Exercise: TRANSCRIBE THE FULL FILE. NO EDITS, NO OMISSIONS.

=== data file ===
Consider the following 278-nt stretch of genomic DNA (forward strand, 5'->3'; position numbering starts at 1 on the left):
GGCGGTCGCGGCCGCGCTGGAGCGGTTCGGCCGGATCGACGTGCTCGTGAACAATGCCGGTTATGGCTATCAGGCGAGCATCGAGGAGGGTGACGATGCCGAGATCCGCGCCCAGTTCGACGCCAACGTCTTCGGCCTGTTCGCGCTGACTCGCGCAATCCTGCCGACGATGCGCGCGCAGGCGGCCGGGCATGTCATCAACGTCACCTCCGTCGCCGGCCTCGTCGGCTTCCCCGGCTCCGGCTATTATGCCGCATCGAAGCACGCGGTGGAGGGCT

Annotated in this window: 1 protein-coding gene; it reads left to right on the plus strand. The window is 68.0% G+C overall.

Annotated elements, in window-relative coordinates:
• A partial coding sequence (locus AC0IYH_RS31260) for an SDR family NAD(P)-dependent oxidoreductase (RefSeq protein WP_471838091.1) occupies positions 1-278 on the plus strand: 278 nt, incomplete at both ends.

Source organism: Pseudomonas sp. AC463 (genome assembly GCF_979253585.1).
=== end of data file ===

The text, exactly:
Consider the following 278-nt stretch of genomic DNA (forward strand, 5'->3'; position numbering starts at 1 on the left):
GGCGGTCGCGGCCGCGCTGGAGCGGTTCGGCCGGATCGACGTGCTCGTGAACAATGCCGGTTATGGCTATCAGGCGAGCATCGAGGAGGGTGACGATGCCGAGATCCGCGCCCAGTTCGACGCCAACGTCTTCGGCCTGTTCGCGCTGACTCGCGCAATCCTGCCGACGATGCGCGCGCAGGCGGCCGGGCATGTCATCAACGTCACCTCCGTCGCCGGCCTCGTCGGCTTCCCCGGCTCCGGCTATTATGCCGCATCGAAGCACGCGGTGGAGGGCT

Annotated in this window: 1 protein-coding gene; it reads left to right on the plus strand. The window is 68.0% G+C overall.

Annotated elements, in window-relative coordinates:
• A partial coding sequence (locus AC0IYH_RS31260) for an SDR family NAD(P)-dependent oxidoreductase (RefSeq protein WP_471838091.1) occupies positions 1-278 on the plus strand: 278 nt, incomplete at both ends.

Source organism: Pseudomonas sp. AC463 (genome assembly GCF_979253585.1).